Last night I carried out an experiment and made one batch in the large deep saucepan I use for chutneys and the like, and a second batch in an old aluminium jam pan. And guess what? The batch in the aluminium jam pan cooked more quickly, by at least 30 minutes – and here is why: it has sloping sides which allows for faster reduction. Simple.

Leave the tamarillo chutney to mellow for a week or two before using if you can. And pot some into small jars, too, to give away as gifts. Topped with a circle of fabric and tied with rustic string they look quite a picture!

Tamarillo Chutney

From The Food Show

Tuesday, August 4th, 2009

The Food ShowThe Food Show, held recently in Auckland, (previously Wellington and Christchurch), just gets better and better with more artisan producers than ever before showing their wares along with a broad range of NZ olive oils, avocado oils, wines, chocolates, liqueurs, beers, cheeses, Asian products and produce, organic products and produce, and kitchen and cooking equipment. I’ve picked a few of my favourites, but there were so many more… I found myself returning several time to Kohu Road’s stand to indulge in their newly-released dairy-free coconut ice cream and picking up a snifter of LemonZ Limoncello with cranberry juice. Yum! The recipes I demonstrated in the Electrolux Theatre can be found on the official Food Show website.

And here’s the recipe for the Avocados with Salade Nicoise which I demonstrated on the Taste magazine stand.

Blue River Sheep’s Milk



I should think there are many New Zealanders who are yet to sample sheeps’ milk cheeses. They’ve got a chance to try them at The Food Show. There’s a lot going for them. They tend to have richer flavours, they’re usually sweeter than cow’s milk cheeses, and they’re sometimes deliciously fudgey. But it’s not just the taste which is interesting.

  • Did you know that sheep milk is also incredibly nutritious?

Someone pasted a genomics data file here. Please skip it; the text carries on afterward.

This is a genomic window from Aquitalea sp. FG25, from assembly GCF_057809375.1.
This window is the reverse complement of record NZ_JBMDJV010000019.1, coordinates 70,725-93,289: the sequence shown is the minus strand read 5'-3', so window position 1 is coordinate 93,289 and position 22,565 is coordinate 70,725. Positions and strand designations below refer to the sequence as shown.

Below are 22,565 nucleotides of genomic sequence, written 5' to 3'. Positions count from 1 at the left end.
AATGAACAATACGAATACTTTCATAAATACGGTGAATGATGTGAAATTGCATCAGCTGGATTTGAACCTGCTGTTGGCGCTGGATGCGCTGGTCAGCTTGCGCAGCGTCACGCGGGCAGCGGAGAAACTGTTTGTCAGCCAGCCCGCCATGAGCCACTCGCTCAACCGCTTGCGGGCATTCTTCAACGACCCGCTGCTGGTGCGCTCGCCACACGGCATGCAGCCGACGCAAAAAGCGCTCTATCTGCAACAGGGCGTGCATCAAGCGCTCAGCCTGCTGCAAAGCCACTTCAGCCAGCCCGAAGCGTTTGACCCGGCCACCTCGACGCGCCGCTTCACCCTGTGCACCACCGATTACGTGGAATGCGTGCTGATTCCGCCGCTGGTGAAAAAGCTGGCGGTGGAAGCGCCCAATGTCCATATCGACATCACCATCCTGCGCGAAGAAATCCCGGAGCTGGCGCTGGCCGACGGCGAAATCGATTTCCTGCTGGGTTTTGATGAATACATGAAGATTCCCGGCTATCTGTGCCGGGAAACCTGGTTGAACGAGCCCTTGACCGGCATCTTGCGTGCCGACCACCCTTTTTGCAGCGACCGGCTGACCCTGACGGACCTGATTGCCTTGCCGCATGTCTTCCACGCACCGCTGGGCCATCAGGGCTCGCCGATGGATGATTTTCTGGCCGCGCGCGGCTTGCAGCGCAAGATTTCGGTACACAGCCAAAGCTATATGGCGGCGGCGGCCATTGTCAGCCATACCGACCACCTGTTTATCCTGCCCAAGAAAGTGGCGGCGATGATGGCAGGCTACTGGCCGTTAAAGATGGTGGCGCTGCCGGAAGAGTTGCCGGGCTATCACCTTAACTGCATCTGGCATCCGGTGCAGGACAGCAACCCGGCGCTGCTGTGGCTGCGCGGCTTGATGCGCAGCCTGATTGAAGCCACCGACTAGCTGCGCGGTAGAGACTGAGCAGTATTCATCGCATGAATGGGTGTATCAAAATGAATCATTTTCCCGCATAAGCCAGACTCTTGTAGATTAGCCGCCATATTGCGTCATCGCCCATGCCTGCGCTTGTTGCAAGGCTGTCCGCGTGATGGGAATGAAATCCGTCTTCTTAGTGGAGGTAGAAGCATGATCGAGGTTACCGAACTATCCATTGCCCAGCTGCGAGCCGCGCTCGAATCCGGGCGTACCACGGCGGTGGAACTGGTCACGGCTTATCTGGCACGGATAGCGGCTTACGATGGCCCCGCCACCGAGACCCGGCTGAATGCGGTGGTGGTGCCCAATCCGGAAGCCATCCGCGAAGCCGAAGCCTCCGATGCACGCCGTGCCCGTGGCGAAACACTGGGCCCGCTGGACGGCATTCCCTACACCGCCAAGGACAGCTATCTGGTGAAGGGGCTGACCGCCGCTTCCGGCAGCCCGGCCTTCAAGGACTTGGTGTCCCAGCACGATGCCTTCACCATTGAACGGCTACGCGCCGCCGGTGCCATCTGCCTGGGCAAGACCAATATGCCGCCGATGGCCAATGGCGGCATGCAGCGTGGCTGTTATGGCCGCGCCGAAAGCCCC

• It’s much higher in total solids than either cow’s or goat’s milk and contains twice as much calcium, phosphorus, iron and zinc as cow’s milk, and also contains the all important B group Vitamins (Folic Acid & B12).
  • The cheese is easier to digest for those suffering lactose intolerance because much of the lactose is removed in the whey.
  • The milk is naturally homogenised, with smaller fat globules which makes it easier to digest. It’s a great alternative for dairy-intolerant people and those suffering from eczema and asthma.

Unusually, the Blue River company owns the whole process: the farms (all located in Southland),the sheep, the cheesemaking and the distribution.

Proper Hand Cooked Crisps

Nelson Upper Moutere


I used to love the crisps I got in the UK, very different to what we have here, which tend to be over-salted or highly seasoned, and often too thickly cut for my taste. I like thin and crisp crisps. So I was very pleased to find proper hand cooked crisps – and that’s the name of this company.

  • They make the most superb crisps – just agria potatoes, sunflower oil and Marlborough sea salt.
  • They won’t always be made with agria potatoes, the variety of potato will change with the seasons, so we’ve even got seasonal crisps! The variety is written on the back of each pack – I like that. And the name of who made the crisps is also there – there are three people in the company so you might be eating Stuart’s crisps, Larry’s or Kathryn’s.